27-Sep-2022 by Damian Maclennan
Better operations with structured logging
The single best thing you can do to improve your operations and visibility into your systems?
In the “old days”, we logged lines of text into a text file. Some standard ways of formatting emerged and tools came about which could slurp up your files into a database for some analysis later. It was usually after the fact, and OK for post-mortems, but not a great insight into your running system.
Some applications logged directly into a database table, usually with some home-grown logging system. This let us decorate logs with some other metadata, maybe a user ID, or the request path. But we were limited by how much we were prepared to add to the table schemas.
As we started to build more distributed systems, we could either log into a central database (and have the same schema issues), or worse, log into text files on each server.
I know of teams operating microservices who would need to SSH into multiple webservers and Grep log files to find errors.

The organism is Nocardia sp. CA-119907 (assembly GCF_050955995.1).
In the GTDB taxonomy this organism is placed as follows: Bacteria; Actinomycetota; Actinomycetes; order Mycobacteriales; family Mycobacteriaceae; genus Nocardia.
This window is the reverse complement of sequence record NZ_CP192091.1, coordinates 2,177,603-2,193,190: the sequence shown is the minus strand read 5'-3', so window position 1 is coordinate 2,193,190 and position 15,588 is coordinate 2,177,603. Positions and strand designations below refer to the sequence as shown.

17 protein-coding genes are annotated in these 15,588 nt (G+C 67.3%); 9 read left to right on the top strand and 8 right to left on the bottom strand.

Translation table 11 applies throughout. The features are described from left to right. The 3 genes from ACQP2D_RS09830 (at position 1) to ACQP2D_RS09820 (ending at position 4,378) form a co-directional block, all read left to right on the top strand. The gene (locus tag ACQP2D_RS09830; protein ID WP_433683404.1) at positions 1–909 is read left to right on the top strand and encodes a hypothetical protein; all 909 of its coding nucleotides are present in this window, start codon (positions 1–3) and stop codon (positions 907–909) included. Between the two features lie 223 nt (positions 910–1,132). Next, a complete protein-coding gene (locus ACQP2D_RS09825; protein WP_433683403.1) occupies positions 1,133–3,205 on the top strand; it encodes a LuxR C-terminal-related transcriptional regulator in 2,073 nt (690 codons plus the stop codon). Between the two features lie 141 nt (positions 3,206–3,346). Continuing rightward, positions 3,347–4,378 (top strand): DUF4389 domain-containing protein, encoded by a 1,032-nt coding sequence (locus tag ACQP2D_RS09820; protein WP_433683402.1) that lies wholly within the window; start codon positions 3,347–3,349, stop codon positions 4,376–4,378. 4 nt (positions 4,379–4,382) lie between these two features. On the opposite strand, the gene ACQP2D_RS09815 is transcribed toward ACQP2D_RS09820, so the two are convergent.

In the past few years though a solution to this has become more widespread. Structured logging refers to logging both the message or message template, as well as attached properties.
With this structuring, and an appropriate storage mechanism, logs can be filtered out by attached properties such as a request id, or an order id. But these properties can also be selected as points of data without having to grep the lines of a log file.
Where this gets really powerful, and essential in a distributed system, is aggregating all these logs into a purpose build log database such as Seq from Datalust.
Not only can you trace transactions across multiple systems using some kind of correlation identifier, you can query the properties of your logs to provide visualisations of the health of your systems.
If you’re not using Structured Logging in your systems you’re missing out an opportunity for a very low cost and effort way to get observability into your system.